Update: Victory – Philippine Airlines recently issued a statement banning the shipping of primates to laboratories.
I know I’m not the first person to say this. It’s not a novel idea or a new way of thinking, but I think it deserves to be repeated.
At a protest against Philippine Airlines, I was approached by a man regarding our reason for the protest. I explained to him that the airline had come out with a statement that it did not ship wild-caught, threatened, or endangered primates to labs in which they would be horrifically abused in the name of “science.” I informed him that the statement failed to mention captive-bred primates and also that PETA had obtained documentation to counter the statement, which means that the airline was lying about not shipping threatened species.
After the man grilled me for a few minutes about the evidence and my own personal lifestyle choices regarding food and animal products, he inquired about joining PETA. He added, almost immediately after making that statement, that he was not a vegetarian, so he wasn’t sure if he would be “allowed” to join. I explained to him that any step forward is a step in the right direction. Choose no longer to buy and wear leather, start out with a meat-free meal or day once a week, etc. That he was interested at all in our cause represents an incredible opportunity to make a change.
At another leafleting event targeting the airline, I was approached by two men who worked for the airline. They were not pushy or angry but took my fliers with interest and seemed embarrassed to work for PAL. They even went so far as to turn their badges around and asked, “Are we allowed to talk to you?” I assured them that speaking with me and taking the literature was against no rules and perfectly acceptable.
But these two incidents, only a few days apart, reminded me of the mindset of a lot of people in the general public and even some in the animal-rights community: the ideas that supporting animal rights or belonging to PETA is exclusive instead of inclusive and that people must make an all-or-nothing lifestyle change immediately upon becoming educated or joining PETA. Of course, it would be wonderful if that were always the case, but our world is not a utopia. If it were, PETA would not need to exist.
I lived with a friend and her family for a short time a few years back. They love meat, dairy products, eggs, and everything that comes from animals. However, when my friend saw me cook my “skillet creations,” she became inspired to incorporate a meat-free day into their lives. She is also severely lactose-intolerant, and was encouraged and inspired by the vegan recipes that I would send her on Facebook, even going so far as to seek out and send me some! We have baked together, and I was elated to see her utilize coconut oil and agave nectar over butter and honey.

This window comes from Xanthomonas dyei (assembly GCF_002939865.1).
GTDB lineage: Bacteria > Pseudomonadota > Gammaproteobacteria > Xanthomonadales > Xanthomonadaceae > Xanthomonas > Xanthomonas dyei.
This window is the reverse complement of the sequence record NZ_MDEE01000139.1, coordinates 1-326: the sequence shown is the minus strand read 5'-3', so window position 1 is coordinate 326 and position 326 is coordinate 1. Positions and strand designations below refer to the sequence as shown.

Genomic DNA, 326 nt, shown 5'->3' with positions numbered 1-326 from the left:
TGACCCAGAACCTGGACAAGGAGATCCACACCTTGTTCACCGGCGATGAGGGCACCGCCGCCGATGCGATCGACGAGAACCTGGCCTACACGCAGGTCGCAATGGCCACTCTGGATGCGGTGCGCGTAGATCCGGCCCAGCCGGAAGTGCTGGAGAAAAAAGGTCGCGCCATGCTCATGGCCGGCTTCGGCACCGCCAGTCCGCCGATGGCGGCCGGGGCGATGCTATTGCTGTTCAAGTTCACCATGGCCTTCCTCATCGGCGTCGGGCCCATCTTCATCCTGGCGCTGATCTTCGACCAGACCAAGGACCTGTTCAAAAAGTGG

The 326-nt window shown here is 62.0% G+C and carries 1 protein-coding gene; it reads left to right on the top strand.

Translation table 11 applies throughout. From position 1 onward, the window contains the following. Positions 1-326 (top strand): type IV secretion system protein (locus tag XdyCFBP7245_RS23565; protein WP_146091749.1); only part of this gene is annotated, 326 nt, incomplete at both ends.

And that’s the message that we need to focus on, under all the dogma and ideology—that it’s the smallest change that can make a difference. I’m not asking people to quit their jobs if they work for a company that doesn’t have the most ethical business practices. Perhaps you can invoke changes from within. Being an employee means that you are closer to making a change than anyone on the outside. Even if you are not a vegan or vegetarian, you can join PETA, become involved and educated, and start making small changes in your own life, to live more ethically and in accordance with the values of PETA and other organizations like us. You don’t need to bash someone over the head with a DVD or a handful of pamphlets to convince them that a vegan lifestyle is a great choice—just showing them how it works for you, by cooking delicious food or giving them information for alternatives can be enough to cause a shift in their thinking.
Although it risks sounding cheesy (vegan cheese, of course), be the change!! Live a life that inspires or, at the very least, motivates others to seek out knowledge about your passions. You attract more flies with agave than vinegar. Convince a person that vegan food is not just wheat grass and tofu by cooking with them, veganizing their favorite meal, or giving them alternatives. A gentle nudge can be more effective than a forceful shove, and it certainly creates less resistance.
Posted by former intern Sarah Kobel Marquette